Oculus Book Review: Dark Space: Architecture, Representation, Black Identity by Mario Gooden

Mario Gooden, principal, Huff + Gooden Architects, introduced his recent collection of essays, Dark Space; Architecture, Representation, Black Identity, at the Center for Architecture on 07.11.16. He was joined in conversation with Joel Sanders, AIA, RA, a professor of architecture at Yale University.

In the first chapter of Dark Space, Gooden interrogates the human impulse for freedom, referring to Foucault’s dictum, “Liberation is spatial practice.” He illustrates the deep history of space making in African-American history, from “bush arbors” to the pinnacle role played by the Black church in community, punctuating this history with a description of R.M. Schindler’s South Los Angeles Baptist Church from 1944. He identifies Schindler’s intent to uncouple the hierarchical structure of a traditional church by planning the central eave according to the performative nature of a Sunday service for the African-American congregation.  Gooden marches the reader through descriptions of Johannes Kepler’s Mysterium Cosmographics and Borromini’s Quarttro Fontane to analyze this wonderful building, an interesting, but not entirely necessary, approach. The very nature of American ecclesiastical architecture is a series of Frampton-esque morphing typologies: the Quaker meeting house and Henry Ward Beecher’s immersive Congregational interior where the parishioners encircle the preacher.

Later in the book, Gooden analyzes the avant garde artists Louise Lawler, Piper Aiden, and Martha Rosler’s work in the 1970s as he continues to search for spatial strategies concerned with “subjectivity and the repositioning of subject.” With these three artists, Gooden finds an unaesthetic aesthetic that perfectly mirrors his non-objectivity stance. Lacing these artists with the work of Bernard Tschumi from the 1970s illustrates the debt architectural discourse has to feminist identity politics of that time. However, the end of the essay devolves into a series of intellectual tropes – Lacanian psychoanalytics, Foucauldian discourse. One wants to utter, “You had me at RoseLee Goldberg.”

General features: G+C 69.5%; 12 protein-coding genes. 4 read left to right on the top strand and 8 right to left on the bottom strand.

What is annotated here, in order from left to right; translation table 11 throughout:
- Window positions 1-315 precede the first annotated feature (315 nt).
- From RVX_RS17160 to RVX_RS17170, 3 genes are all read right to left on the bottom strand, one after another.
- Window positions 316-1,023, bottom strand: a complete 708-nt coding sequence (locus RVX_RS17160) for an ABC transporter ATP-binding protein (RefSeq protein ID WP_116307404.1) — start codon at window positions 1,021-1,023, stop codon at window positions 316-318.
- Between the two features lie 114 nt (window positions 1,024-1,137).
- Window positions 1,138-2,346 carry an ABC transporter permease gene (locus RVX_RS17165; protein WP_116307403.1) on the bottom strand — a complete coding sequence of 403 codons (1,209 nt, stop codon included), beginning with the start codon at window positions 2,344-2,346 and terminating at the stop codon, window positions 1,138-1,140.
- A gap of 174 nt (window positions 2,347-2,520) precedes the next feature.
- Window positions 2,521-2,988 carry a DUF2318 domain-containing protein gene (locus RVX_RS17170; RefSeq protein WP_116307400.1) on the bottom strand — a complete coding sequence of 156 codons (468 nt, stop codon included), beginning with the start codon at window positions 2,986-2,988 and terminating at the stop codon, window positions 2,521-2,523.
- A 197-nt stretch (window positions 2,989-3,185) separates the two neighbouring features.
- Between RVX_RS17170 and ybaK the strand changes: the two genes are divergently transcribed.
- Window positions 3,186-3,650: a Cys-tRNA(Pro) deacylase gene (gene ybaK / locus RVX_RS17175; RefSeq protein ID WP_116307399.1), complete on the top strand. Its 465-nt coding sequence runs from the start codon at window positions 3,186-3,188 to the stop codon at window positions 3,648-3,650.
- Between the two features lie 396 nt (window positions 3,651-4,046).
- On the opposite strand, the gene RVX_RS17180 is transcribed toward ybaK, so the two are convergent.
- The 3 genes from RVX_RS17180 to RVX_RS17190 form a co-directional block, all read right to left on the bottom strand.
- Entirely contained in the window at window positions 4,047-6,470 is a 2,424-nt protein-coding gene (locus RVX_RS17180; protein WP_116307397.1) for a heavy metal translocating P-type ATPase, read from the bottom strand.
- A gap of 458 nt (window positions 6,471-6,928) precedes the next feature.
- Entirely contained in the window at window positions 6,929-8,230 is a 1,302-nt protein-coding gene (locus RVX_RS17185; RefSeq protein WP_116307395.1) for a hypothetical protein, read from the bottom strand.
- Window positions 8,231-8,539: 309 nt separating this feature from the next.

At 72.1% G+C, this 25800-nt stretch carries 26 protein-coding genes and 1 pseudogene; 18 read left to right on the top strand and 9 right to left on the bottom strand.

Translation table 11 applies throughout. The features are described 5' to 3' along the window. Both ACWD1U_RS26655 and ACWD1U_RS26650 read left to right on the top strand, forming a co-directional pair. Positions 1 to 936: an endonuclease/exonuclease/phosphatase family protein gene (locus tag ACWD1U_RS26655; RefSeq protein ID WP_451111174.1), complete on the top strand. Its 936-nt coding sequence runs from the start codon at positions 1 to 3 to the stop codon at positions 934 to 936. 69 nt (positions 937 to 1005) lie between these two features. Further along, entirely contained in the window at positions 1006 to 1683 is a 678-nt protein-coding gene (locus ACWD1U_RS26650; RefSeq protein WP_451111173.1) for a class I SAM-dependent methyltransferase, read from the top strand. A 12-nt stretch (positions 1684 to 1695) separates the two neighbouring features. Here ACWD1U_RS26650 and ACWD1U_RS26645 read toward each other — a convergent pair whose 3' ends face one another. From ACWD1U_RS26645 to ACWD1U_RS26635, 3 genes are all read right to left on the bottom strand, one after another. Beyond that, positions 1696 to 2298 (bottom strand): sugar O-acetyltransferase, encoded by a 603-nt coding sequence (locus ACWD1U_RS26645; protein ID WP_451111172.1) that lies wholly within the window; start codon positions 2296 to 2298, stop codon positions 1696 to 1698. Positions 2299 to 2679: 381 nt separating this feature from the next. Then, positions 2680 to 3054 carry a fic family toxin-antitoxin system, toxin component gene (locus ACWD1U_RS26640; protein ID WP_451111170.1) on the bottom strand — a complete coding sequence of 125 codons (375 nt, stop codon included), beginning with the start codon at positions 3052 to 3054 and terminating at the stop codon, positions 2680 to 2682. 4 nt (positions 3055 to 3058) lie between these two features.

Gooden’s third essay is where his insights shine. His use of architectural theory to direct readers on their search for architecture that speaks to the African-American experience results in an analysis that combines deep conceptual underpinnings with authentic spatial experiences. He gives us a series of contemporary examples of African-American museums throughout the United States, and describes the pros and cons of each, demonstrating the connection between conceptual thought and architectural manifestation. Simply put, nostalgic photo images, motifs, and themes are not architectural concepts, and therefore make weak spaces. Only powerful architecture with strong conceptual underpinnings make spaces that are worthy of the African-American experience.

Gooden’s final chapter introduces the reader to the little-known African-American female architect Amaza Lee Meredith and her house (and, seemingly, manifesto), Azurest South. He pairs this work of architecture with Adolf Loos’s readily contested Josephine Baker House of 1928. Both houses are based on a Modernist construct of non-ornament and a program reconfigured for the individual rather than societal constraints. The mute envelopes of both homes are designed for different purposes, Gooden contends. The façades are devices that shift the “gaze” of the Modernist white male, whether for his benefit in the Baker house, or as a defensive mask in the case of Azurest South.

The success of this volume is Gooden’s amazing gift for walking a reader through a work of architecture to illustrate his thesis on subject/subjectivity. In his discussion with Sanders, a memorable and revelatory description guiding the audience through the Barcelona Pavilion in relation to the George Kolbe sculpture and its reflection of the building’s surface materials was spoken choreography. When Gooden speaks about architecture and not the theory that might surround architecture, he brings great meaning and poignancy to the nature of the African-American indemnity in architecture.

At the end of the discussion, Gooden addressed the heinous racial clashes of the last few weeks, explaining his innately hopeful position as an architect. He maintained that designers have a responsibility to design with the intent to “provide safe access to public space,” and that all of these tragedies happened on public streets, parks, and homes – all places that are under the purview of architects. In his gentlemanly way, Gooden gave us a call to action.